When news came through Sunday night that Osama bin Laden had been killed, everyone in my house rushed to the TV. We turned it on just in time to catch Obama’s address and then to see coverage of celebrations around the country. I was a bit shocked to see what looked like college kids outside of the White House jubilantly cheering (Literally! There were cheerleaders being thrown up in stunts!), singing, and chanting, “USA! USA!”
I rushed to post the following tweet and facebook status immediately:
“No matter how heinous the person, I don’t believe killing someone is ever cause for celebration. Tonight is a time for somber reflection.” My primary intention was not to criticize the actions of others; rather it was to share my values, especially with my international friends/colleagues/followers.
In this medium I have more than 140 characters so let me elaborate on my position. The killing of Osama bin Laden surely represents a very significant event. In real terms, hopefully it will lead to “less terror.” In symbolic terms, it is valuable to many people because he had been built up for so long as the symbol/personification of terrorism.
No matter how monstrous, Osama bin Laden was still a human being, though, and we (“we” being our citizen soldiers financed by our tax dollars and operating under orders of leaders we empowered through our democratic process, so we are all complicit in it) took his life. We place value on human life and, even if our enemies don’t, it is by sticking to our values that we remain who we are. Without our values, we have no moral ground on which to stand.
I fully recognize that violence and killing are sometimes necessary “for the greater good” (The Grindelwold reference is intentional because determination of “the greater good” is often a very subjective affair.) but it should always be the course of last resort. I believe (perhaps naively so) that it is usually our country’s course of last resort. When the decision must be made to resort to violence or killing, it is a weighty decision that should be made “reluctantly and without joy.” (not my words)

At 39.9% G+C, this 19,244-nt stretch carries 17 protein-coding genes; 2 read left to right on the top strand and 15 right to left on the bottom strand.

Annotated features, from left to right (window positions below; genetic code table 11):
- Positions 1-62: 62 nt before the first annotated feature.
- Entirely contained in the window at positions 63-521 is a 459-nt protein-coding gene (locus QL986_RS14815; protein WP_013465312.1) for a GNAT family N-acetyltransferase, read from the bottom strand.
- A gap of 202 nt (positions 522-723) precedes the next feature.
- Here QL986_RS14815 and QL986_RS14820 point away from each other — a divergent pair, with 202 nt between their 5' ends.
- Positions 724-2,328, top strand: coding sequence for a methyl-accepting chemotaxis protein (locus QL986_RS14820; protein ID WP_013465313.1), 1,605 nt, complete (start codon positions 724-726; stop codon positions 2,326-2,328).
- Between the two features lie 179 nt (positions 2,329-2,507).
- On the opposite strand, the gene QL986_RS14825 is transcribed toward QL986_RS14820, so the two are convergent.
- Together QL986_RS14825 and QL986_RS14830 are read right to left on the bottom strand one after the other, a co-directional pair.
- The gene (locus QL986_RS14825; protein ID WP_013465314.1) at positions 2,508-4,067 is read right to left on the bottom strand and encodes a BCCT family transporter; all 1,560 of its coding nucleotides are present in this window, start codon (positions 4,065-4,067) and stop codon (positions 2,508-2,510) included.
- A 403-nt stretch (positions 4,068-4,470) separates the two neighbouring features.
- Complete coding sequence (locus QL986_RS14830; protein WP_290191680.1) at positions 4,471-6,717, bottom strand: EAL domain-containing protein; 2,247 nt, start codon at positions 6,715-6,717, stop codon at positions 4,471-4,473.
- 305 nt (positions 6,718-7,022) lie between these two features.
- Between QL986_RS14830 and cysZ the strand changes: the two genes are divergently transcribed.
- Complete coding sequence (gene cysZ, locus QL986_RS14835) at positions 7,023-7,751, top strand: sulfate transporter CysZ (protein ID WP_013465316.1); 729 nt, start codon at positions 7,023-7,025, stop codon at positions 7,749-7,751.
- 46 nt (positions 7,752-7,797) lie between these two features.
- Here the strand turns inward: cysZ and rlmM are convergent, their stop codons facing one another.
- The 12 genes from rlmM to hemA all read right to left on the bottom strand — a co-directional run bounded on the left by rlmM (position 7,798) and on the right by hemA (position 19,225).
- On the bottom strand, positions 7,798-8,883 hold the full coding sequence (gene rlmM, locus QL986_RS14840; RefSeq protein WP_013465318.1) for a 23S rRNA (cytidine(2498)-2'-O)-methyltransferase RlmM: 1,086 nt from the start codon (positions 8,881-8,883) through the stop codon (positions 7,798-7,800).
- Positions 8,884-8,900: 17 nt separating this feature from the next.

So when we have succeeded in killing someone, be it Osama bin Laden or Hitler or the Wicked Witch of the West, even someone we consider to be pure evil, my heart is not filled with joy; rather it is sorrowful that this most severe step had to be taken. Instead of jumping for joy at the news of bin Laden’s death, I took some time to reflect on why the death was necessary and what could be done to avoid similar circumstances requiring similar action in the future. I reflected on what the consequences of the killing might be, both here and abroad. I reflected on the brave men and women who put themselves in harm’s way to effect this outcome – and I especially reflected on those who didn’t return home. I reflected on the innocent human beings who lost their lives (on both sides of the “War on Terror”). This was my way of reacting to the news.
With such a significant event come signifant and significantly varied emotional reactions. This is fine and normal and I don’t fault anyone for how he/she feels about it. However, how we feel and act are different. This is why we have penalties for bad sportsmanship (e.g. excessive celebration in football). This is why in media we tend to sympathize with the humble, gracious winner (e.g. the Karate Kid) rather than the taunting, celebratory one (e.g. his Cobra Kai opponent).
Dr. Martin Luther King, Jr. said it much better than I can:
”I mourn the loss of thousands of precious lives, but I will not rejoice in the death of one, not even an enemy. Returning hate for hate multiplies hate, adding deeper darkness to a night already devoid of stars. Darkness cannot drive out darkness: only light can do that. Hate cannot drive out hate: only love can do that.”
Practically speaking, much of the international community already sees the US as a global bully that pushes other countries around and assassinates unilaterally at will. I suspect that images of Americans jumping up and down in celebration of the killing (metaphorically “dancing on the grave” of a fallen enemy) will further this image and maybe add bloodlust to our charicature as well.
For my part I try to represent the US differently, but perhaps the learning here is that this other representation is in many ways accurate – that the jubilant celebrators are simply being authentic and that it doesn’t take WikiLeaks to reveal that truth. Regardless, I take comfort in the fact that each of us has the right to celebrate in whichever way he/she sees fit and that brave and competent men and women are working every day to protect that right.